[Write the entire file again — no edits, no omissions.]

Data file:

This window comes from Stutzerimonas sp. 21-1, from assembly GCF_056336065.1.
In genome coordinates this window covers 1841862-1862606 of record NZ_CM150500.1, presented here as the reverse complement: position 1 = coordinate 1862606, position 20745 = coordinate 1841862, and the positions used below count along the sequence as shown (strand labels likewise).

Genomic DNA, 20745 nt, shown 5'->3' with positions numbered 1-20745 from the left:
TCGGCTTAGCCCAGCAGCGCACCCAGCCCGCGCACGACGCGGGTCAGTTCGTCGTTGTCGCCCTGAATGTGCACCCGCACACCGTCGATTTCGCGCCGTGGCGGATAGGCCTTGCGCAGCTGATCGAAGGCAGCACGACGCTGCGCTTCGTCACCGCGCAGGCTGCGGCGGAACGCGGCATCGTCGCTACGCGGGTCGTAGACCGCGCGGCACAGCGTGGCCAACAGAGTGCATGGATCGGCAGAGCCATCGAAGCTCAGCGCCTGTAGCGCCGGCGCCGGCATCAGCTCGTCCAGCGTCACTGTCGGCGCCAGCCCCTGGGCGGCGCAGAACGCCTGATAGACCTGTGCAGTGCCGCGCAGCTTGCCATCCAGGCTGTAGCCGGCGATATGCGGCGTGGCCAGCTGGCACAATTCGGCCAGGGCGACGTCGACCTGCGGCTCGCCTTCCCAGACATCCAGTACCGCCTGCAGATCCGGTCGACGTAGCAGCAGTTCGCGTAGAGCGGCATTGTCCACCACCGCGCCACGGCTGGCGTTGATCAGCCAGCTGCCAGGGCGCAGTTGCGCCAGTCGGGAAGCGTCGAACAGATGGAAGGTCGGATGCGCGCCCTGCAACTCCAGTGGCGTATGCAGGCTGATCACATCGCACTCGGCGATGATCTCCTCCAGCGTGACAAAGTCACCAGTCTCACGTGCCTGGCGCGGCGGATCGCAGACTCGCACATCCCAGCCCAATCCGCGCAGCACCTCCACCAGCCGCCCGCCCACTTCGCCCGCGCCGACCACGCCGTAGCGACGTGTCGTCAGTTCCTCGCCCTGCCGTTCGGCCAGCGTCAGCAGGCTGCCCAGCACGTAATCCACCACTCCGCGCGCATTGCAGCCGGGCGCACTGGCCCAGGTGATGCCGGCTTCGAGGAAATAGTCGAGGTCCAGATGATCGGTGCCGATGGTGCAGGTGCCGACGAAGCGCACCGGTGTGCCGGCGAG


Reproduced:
This window comes from Stutzerimonas sp. 21-1, from assembly GCF_056336065.1.
In genome coordinates this window covers 1841862-1862606 of record NZ_CM150500.1, presented here as the reverse complement: position 1 = coordinate 1862606, position 20745 = coordinate 1841862, and the positions used below count along the sequence as shown (strand labels likewise).

Genomic DNA, 20745 nt, shown 5'->3' with positions numbered 1-20745 from the left:
TCGGCTTAGCCCAGCAGCGCACCCAGCCCGCGCACGACGCGGGTCAGTTCGTCGTTGTCGCCCTGAATGTGCACCCGCACACCGTCGATTTCGCGCCGTGGCGGATAGGCCTTGCGCAGCTGATCGAAGGCAGCACGACGCTGCGCTTCGTCACCGCGCAGGCTGCGGCGGAACGCGGCATCGTCGCTACGCGGGTCGTAGACCGCGCGGCACAGCGTGGCCAACAGAGTGCATGGATCGGCAGAGCCATCGAAGCTCAGCGCCTGTAGCGCCGGCGCCGGCATCAGCTCGTCCAGCGTCACTGTCGGCGCCAGCCCCTGGGCGGCGCAGAACGCCTGATAGACCTGTGCAGTGCCGCGCAGCTTGCCATCCAGGCTGTAGCCGGCGATATGCGGCGTGGCCAGCTGGCACAATTCGGCCAGGGCGACGTCGACCTGCGGCTCGCCTTCCCAGACATCCAGTACCGCCTGCAGATCCGGTCGACGTAGCAGCAGTTCGCGTAGAGCGGCATTGTCCACCACCGCGCCACGGCTGGCGTTGATCAGCCAGCTGCCAGGGCGCAGTTGCGCCAGTCGGGAAGCGTCGAACAGATGGAAGGTCGGATGCGCGCCCTGCAACTCCAGTGGCGTATGCAGGCTGATCACATCGCACTCGGCGATGATCTCCTCCAGCGTGACAAAGTCACCAGTCTCACGTGCCTGGCGCGGCGGATCGCAGACTCGCACATCCCAGCCCAATCCGCGCAGCACCTCCACCAGCCGCCCGCCCACTTCGCCCGCGCCGACCACGCCGTAGCGACGTGTCGTCAGTTCCTCGCCCTGCCGTTCGGCCAGCGTCAGCAGGCTGCCCAGCACGTAATCCACCACTCCGCGCGCATTGCAGCCGGGCGCACTGGCCCAGGTGATGCCGGCTTCGAGGAAATAGTCGAGGTCCAGATGATCGGTGCCGATGGTGCAGGTGCCGACGAAGCGCACCGGTGTGCCGGCGAG